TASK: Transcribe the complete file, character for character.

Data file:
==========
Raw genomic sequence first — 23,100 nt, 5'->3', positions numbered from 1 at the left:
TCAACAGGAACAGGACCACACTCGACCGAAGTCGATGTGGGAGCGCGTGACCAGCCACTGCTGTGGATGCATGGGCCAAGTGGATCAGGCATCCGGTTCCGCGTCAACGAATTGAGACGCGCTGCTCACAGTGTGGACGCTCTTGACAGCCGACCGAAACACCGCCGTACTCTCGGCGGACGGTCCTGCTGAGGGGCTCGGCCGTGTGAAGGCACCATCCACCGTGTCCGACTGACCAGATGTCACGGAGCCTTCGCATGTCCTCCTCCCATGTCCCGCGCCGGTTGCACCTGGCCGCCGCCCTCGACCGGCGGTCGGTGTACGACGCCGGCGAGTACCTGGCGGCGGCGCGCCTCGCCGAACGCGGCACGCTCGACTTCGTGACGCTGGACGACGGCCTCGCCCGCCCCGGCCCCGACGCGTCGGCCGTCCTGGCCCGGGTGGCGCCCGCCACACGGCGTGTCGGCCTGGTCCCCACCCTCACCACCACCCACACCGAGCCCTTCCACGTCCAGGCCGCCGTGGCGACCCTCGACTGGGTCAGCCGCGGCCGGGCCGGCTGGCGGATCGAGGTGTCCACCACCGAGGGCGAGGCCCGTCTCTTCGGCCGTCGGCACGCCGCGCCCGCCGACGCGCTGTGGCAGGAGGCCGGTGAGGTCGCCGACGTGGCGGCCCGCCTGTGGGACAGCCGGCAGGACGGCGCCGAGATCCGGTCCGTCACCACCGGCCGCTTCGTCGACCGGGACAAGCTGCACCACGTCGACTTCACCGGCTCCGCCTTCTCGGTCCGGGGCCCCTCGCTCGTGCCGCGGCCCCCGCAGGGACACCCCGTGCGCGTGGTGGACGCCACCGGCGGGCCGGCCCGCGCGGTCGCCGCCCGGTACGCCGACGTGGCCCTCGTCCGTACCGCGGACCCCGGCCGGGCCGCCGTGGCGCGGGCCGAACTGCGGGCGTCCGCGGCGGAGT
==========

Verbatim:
Raw genomic sequence first — 23,100 nt, 5'->3', positions numbered from 1 at the left:
TCAACAGGAACAGGACCACACTCGACCGAAGTCGATGTGGGAGCGCGTGACCAGCCACTGCTGTGGATGCATGGGCCAAGTGGATCAGGCATCCGGTTCCGCGTCAACGAATTGAGACGCGCTGCTCACAGTGTGGACGCTCTTGACAGCCGACCGAAACACCGCCGTACTCTCGGCGGACGGTCCTGCTGAGGGGCTCGGCCGTGTGAAGGCACCATCCACCGTGTCCGACTGACCAGATGTCACGGAGCCTTCGCATGTCCTCCTCCCATGTCCCGCGCCGGTTGCACCTGGCCGCCGCCCTCGACCGGCGGTCGGTGTACGACGCCGGCGAGTACCTGGCGGCGGCGCGCCTCGCCGAACGCGGCACGCTCGACTTCGTGACGCTGGACGACGGCCTCGCCCGCCCCGGCCCCGACGCGTCGGCCGTCCTGGCCCGGGTGGCGCCCGCCACACGGCGTGTCGGCCTGGTCCCCACCCTCACCACCACCCACACCGAGCCCTTCCACGTCCAGGCCGCCGTGGCGACCCTCGACTGGGTCAGCCGCGGCCGGGCCGGCTGGCGGATCGAGGTGTCCACCACCGAGGGCGAGGCCCGTCTCTTCGGCCGTCGGCACGCCGCGCCCGCCGACGCGCTGTGGCAGGAGGCCGGTGAGGTCGCCGACGTGGCGGCCCGCCTGTGGGACAGCCGGCAGGACGGCGCCGAGATCCGGTCCGTCACCACCGGCCGCTTCGTCGACCGGGACAAGCTGCACCACGTCGACTTCACCGGCTCCGCCTTCTCGGTCCGGGGCCCCTCGCTCGTGCCGCGGCCCCCGCAGGGACACCCCGTGCGCGTGGTGGACGCCACCGGCGGGCCGGCCCGCGCGGTCGCCGCCCGGTACGCCGACGTGGCCCTCGTCCGTACCGCGGACCCCGGCCGGGCCGCCGTGGCGCGGGCCGAACTGCGGGCGTCCGCGGCGGAGT